'Direct' PM message to Xi on Pak

Modi raises Lakhvi irritant, says China's stand unacceptable

By Charu Sudan Kasturi
  • Published 9.07.15
Prime Minister Narendra Modi shakes hands with Chinese President Xi Jinping in Ufa in Russia on Wednesday. (PTI)

Ufa (Russia), July 8: Narendra Modi today told Xi Jinping that Beijing's opposition to Delhi's attempts to get Islamabad censured by a UN panel for allowing bail to Mumbai terror attack accused Zaki-ur Rehman Lakhvi was unacceptable, and could affect bilateral warmth.

India has earlier, too, articulated concerns over China's move but officials suggested Modi's comments today were the most direct yet. This was the Prime Minister's first meeting with the Chinese President since tensions emerged over Beijing's support to Pakistan at the UN.

"This matter did come up, and it was discussed in detail," foreign secretary Subrahmaniam Jaishankar said this evening, after Modi met Xi here on the margins of the Brazil-Russia-India-China-South Africa and Shanghai Cooperation Organisation summits. "We expect this to also be discussed in detail by the two governments in the coming days."

Modi's message was "direct", Jaishankar said - something that Xi and the Chinese delegates appeared to recognise, the foreign secretary suggested.

Modi met the Chinese President at Xi's hotel, ahead of a possible meeting between Modi and Pakistan Prime Minister Nawaz Sharif that the foreign office refused to confirm or deny.

"There is always a possibility of a meeting," Jaishankar said. Pakistani newspapers have indicated India has approached Islamabad for a Modi-Sharif meeting.

Early in June, India's permanent representative to the UN, Asoke Kumar Mukherjee, had written to the UN committee set up to monitor sanctions against individuals and groups linked to al Qaida.

Pakistan had violated UN resolutions by not blocking finances to Lakhvi, a man formally designated a terrorist by the UN, India argued. These finances allowed Lakhvi to secure bail from a Pakistan court that is hearing charges against the man accused of orchestrating the Mumbai attacks that left over 160 dead.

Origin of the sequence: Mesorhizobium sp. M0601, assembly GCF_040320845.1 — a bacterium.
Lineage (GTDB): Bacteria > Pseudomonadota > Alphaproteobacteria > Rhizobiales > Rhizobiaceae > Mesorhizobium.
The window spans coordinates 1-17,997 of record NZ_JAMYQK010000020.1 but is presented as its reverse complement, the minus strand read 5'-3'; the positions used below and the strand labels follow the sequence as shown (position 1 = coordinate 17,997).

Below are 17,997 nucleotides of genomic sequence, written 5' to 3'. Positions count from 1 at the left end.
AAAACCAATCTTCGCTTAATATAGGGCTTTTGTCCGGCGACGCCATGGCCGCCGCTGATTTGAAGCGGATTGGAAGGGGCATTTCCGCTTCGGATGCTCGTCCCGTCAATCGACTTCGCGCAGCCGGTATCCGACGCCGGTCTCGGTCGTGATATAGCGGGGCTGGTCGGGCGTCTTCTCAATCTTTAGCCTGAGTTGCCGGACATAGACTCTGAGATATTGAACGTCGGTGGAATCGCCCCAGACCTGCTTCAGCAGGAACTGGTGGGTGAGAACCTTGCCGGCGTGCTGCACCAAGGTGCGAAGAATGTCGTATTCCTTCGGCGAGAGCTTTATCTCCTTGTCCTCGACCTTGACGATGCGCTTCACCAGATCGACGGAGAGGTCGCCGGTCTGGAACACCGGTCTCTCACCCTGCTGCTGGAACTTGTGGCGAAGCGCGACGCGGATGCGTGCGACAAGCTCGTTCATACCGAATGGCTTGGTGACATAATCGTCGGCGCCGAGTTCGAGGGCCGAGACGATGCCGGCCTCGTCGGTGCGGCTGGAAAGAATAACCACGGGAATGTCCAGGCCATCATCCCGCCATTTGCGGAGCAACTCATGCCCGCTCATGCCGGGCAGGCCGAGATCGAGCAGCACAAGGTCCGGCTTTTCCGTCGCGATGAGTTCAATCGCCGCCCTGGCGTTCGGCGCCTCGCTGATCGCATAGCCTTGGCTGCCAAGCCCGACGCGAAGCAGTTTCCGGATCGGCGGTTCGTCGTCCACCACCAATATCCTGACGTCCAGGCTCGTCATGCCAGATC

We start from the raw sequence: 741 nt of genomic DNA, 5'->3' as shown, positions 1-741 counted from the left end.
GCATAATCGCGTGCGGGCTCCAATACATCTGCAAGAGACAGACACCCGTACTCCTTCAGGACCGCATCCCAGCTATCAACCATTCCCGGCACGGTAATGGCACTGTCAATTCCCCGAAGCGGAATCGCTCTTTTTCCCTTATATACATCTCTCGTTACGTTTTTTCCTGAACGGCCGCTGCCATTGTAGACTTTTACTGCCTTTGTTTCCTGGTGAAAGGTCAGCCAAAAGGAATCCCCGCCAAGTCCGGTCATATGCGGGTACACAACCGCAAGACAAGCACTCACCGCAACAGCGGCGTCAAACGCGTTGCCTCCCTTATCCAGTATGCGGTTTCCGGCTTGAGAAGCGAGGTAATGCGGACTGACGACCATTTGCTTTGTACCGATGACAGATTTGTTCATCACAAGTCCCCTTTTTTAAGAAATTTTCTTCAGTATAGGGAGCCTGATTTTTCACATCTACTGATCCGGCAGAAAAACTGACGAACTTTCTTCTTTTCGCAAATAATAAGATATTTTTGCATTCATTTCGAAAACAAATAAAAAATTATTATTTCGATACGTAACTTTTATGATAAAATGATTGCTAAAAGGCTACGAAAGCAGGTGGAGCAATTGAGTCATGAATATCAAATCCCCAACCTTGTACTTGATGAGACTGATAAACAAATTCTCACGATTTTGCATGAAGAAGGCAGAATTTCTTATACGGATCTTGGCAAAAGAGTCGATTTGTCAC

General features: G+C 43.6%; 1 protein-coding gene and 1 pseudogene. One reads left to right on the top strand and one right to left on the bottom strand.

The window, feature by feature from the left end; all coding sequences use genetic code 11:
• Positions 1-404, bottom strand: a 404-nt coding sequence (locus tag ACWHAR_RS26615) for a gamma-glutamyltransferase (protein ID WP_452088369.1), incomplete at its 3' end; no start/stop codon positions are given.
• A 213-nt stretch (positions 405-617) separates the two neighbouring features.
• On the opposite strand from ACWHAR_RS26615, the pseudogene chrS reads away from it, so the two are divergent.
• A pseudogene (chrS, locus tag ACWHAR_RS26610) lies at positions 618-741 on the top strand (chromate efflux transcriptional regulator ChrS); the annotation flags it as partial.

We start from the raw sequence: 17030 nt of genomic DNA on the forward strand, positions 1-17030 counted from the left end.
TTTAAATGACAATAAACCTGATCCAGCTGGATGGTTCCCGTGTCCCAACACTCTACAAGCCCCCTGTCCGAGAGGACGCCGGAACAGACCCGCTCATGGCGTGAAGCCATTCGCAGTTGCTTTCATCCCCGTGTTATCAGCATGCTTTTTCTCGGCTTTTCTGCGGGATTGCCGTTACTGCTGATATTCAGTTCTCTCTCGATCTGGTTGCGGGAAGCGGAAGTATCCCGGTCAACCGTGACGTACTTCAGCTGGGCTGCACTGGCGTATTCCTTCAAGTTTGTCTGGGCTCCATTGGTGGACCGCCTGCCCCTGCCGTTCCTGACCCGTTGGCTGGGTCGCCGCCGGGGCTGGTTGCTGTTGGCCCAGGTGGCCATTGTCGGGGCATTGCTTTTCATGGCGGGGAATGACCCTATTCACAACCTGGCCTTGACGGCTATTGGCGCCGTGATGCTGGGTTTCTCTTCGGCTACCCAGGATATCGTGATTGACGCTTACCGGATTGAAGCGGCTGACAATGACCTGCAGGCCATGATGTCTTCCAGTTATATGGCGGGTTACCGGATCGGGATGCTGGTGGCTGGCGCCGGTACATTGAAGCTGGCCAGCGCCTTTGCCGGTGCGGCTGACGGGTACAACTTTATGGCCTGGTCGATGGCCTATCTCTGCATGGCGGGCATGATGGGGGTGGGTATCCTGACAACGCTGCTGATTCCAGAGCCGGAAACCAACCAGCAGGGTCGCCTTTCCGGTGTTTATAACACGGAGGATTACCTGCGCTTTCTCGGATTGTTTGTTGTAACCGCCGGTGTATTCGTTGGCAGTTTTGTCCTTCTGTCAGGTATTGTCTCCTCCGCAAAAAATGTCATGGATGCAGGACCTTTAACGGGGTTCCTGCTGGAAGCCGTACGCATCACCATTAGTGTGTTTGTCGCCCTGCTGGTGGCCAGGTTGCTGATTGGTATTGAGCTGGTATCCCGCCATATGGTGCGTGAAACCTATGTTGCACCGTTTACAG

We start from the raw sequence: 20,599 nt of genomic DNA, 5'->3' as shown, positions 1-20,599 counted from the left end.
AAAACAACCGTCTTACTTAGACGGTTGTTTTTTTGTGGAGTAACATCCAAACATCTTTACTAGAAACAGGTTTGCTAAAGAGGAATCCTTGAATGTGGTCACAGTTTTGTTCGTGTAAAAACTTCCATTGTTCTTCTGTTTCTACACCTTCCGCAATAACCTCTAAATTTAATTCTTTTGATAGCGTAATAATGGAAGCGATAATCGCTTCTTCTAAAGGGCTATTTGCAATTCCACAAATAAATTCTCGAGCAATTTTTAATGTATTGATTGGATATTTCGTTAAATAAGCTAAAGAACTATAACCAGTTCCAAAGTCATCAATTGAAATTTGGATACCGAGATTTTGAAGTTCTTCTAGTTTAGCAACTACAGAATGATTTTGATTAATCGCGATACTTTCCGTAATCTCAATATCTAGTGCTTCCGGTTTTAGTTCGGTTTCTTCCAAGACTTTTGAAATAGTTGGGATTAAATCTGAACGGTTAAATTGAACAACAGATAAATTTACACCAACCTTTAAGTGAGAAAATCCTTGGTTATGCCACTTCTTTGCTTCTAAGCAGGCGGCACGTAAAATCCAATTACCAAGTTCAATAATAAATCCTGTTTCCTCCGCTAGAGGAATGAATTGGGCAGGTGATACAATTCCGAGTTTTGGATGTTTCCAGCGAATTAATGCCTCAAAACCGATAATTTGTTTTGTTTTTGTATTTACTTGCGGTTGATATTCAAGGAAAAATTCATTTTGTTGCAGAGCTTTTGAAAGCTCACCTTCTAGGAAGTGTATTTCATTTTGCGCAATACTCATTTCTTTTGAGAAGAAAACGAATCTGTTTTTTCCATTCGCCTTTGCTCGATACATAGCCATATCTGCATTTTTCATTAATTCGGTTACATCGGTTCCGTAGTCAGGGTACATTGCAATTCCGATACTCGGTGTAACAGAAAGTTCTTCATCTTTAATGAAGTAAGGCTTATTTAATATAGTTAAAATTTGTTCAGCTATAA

The 15-member UN panel met last month, but China blocked any censure by the panel arguing that India had not provided enough information to justify any action against Pakistan.

Jaishankar today rejected China's argument.

"There are many other countries on the committee. If there was a problem with our evidence, why did no one else have any concerns?" Jaishankar asked. "The whole world knows what Lakhvi was up to."

China's June 23 decision to block India's push for a censure against Pakistan had prompted Modi to send a diplomatic message to Premier Li Keqiang indicating Delhi's concerns, through India's mission in Beijing.

China's vote could raise doubts about its unambiguous opposition to all forms of terrorism, Modi had told Li. "Today, the Prime Minister explained how it (China's move) was perceived in India," Jaishankar said.

Foreign minister Sushma Swaraj had also articulated India's concerns to her Chinese counterpart Wang Yi in Kathmandu on the margins of an aid conference to help Nepal's reconstruction two months after a series of earthquakes wrecked the Himalayan country.